seeds of Eucalyptus gunnii, Cider Gum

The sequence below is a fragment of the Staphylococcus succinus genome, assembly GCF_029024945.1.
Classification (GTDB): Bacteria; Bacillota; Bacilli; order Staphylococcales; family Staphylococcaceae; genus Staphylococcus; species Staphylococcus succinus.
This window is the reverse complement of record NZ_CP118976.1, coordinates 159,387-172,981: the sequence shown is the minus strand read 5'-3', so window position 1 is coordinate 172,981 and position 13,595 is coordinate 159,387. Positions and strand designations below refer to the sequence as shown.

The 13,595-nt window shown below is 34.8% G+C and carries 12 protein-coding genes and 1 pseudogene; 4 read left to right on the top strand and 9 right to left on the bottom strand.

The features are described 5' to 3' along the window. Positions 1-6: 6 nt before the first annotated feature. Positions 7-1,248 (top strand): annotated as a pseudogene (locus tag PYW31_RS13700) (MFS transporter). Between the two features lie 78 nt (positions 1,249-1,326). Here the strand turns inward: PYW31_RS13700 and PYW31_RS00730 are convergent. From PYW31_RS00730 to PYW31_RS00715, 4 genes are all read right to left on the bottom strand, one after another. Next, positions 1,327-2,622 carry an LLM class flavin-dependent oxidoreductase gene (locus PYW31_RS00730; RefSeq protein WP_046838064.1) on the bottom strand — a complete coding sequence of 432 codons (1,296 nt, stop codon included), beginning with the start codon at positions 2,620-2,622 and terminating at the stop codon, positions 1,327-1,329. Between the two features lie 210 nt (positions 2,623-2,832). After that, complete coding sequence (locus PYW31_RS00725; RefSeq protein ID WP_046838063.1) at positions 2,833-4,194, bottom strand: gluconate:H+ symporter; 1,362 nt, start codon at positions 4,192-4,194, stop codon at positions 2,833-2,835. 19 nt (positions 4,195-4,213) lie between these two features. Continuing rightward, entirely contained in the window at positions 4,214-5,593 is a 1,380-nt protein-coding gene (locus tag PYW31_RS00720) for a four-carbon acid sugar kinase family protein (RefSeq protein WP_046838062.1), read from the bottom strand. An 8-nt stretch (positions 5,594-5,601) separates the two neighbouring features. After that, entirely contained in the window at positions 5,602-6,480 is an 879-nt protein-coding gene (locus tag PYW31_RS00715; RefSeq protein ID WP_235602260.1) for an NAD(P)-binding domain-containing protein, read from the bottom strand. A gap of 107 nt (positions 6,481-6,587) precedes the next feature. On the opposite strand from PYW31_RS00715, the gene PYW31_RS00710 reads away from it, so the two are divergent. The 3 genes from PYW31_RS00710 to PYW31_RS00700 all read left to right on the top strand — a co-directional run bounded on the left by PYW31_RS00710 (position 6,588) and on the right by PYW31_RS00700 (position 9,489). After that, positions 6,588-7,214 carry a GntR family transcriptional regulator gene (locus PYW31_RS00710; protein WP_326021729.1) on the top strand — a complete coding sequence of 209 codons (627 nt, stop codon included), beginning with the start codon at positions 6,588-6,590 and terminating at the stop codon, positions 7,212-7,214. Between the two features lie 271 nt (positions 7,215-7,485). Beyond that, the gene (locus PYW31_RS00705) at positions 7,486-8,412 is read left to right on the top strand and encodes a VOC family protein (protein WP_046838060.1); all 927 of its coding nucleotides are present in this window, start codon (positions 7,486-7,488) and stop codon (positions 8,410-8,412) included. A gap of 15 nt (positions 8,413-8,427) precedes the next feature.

Eucalyptus gunnii also called Eucalyptus perriniana, is a plant species that has its origins in the central plateaux of the Island of Tasmania. Also called Gunnii or Cider gum, Eucalyptus gunnii belongs to the family Myrteceae. The plants are capable of growing at altitudes of 1100 metres as evidenced by the distribution of Cider gum in its native homeland. Eucalyptus gunnii is an evergreen tree whose size lingers between small and medium. A miniature-sized trunk and large branches characterize older plants of the species. There’s regular shedding of the bark which leaves behind a smooth surface. In addition to being sickle-shaped and elliptical, the leaves are 8 cm by 3cm in length and width. Younger plants have foliage that has a bluish hue which slowly changes to green the more the plant matures. Flowers bloom midway through the summer and grow in clusters. Eucalyptus gunnii has garnered a reputation for itself over the years for its ability to cope with cold weather conditions. The plant is able to withstand temperature drops of up to -14 ˚C comfortably. The limits of the plant lie at the -20 ˚C mark where it can only handle the cold for a short period before suffering the effects. It is this durability that has made it the ornamental plant of choice in Britain and several countries in Europe. The tree exudes a sweet sap that is similar to maple syrup. It won’t be long before it is harvested for commercial purposes. The tree’s leaves are a favourite food for livestock. Eucalyptus gunnii grows best under a slight bit of shading from the sun. The soils should be well-drained, moist and have a pH that hovers between neutral and slightly acidic. It takes between 10 and 20 years for the plant to reach maturity.
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